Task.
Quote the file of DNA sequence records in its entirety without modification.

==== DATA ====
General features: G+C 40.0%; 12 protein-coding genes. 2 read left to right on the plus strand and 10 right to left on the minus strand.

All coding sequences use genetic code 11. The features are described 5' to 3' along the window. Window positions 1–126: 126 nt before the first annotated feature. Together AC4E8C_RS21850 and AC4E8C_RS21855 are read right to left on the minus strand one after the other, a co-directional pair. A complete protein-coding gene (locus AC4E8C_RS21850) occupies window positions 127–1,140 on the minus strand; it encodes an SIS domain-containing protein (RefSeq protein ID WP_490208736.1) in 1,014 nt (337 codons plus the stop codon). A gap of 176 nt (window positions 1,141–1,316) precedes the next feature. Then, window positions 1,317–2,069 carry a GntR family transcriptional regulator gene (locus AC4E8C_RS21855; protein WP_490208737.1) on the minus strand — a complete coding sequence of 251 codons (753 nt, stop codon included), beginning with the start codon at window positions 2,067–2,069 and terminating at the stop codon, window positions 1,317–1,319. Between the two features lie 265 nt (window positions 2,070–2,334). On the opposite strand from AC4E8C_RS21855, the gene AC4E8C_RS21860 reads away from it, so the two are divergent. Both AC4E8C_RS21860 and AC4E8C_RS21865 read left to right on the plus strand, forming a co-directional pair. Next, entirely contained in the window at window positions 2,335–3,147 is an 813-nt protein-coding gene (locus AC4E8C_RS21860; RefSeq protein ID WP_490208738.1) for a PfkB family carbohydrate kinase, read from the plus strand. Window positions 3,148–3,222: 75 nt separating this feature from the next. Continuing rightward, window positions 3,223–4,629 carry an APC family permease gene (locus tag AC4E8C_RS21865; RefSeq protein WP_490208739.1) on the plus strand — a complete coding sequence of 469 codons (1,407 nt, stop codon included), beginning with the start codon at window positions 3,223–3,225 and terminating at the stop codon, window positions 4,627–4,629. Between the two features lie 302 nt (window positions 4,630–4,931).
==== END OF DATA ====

General features: G+C 40.0%; 12 protein-coding genes. 2 read left to right on the plus strand and 10 right to left on the minus strand.

All coding sequences use genetic code 11. The features are described 5' to 3' along the window. Window positions 1–126: 126 nt before the first annotated feature. Together AC4E8C_RS21850 and AC4E8C_RS21855 are read right to left on the minus strand one after the other, a co-directional pair. A complete protein-coding gene (locus AC4E8C_RS21850) occupies window positions 127–1,140 on the minus strand; it encodes an SIS domain-containing protein (RefSeq protein ID WP_490208736.1) in 1,014 nt (337 codons plus the stop codon). A gap of 176 nt (window positions 1,141–1,316) precedes the next feature. Then, window positions 1,317–2,069 carry a GntR family transcriptional regulator gene (locus AC4E8C_RS21855; protein WP_490208737.1) on the minus strand — a complete coding sequence of 251 codons (753 nt, stop codon included), beginning with the start codon at window positions 2,067–2,069 and terminating at the stop codon, window positions 1,317–1,319. Between the two features lie 265 nt (window positions 2,070–2,334). On the opposite strand from AC4E8C_RS21855, the gene AC4E8C_RS21860 reads away from it, so the two are divergent. Both AC4E8C_RS21860 and AC4E8C_RS21865 read left to right on the plus strand, forming a co-directional pair. Next, entirely contained in the window at window positions 2,335–3,147 is an 813-nt protein-coding gene (locus AC4E8C_RS21860; RefSeq protein ID WP_490208738.1) for a PfkB family carbohydrate kinase, read from the plus strand. Window positions 3,148–3,222: 75 nt separating this feature from the next. Continuing rightward, window positions 3,223–4,629 carry an APC family permease gene (locus tag AC4E8C_RS21865; RefSeq protein WP_490208739.1) on the plus strand — a complete coding sequence of 469 codons (1,407 nt, stop codon included), beginning with the start codon at window positions 3,223–3,225 and terminating at the stop codon, window positions 4,627–4,629. Between the two features lie 302 nt (window positions 4,630–4,931).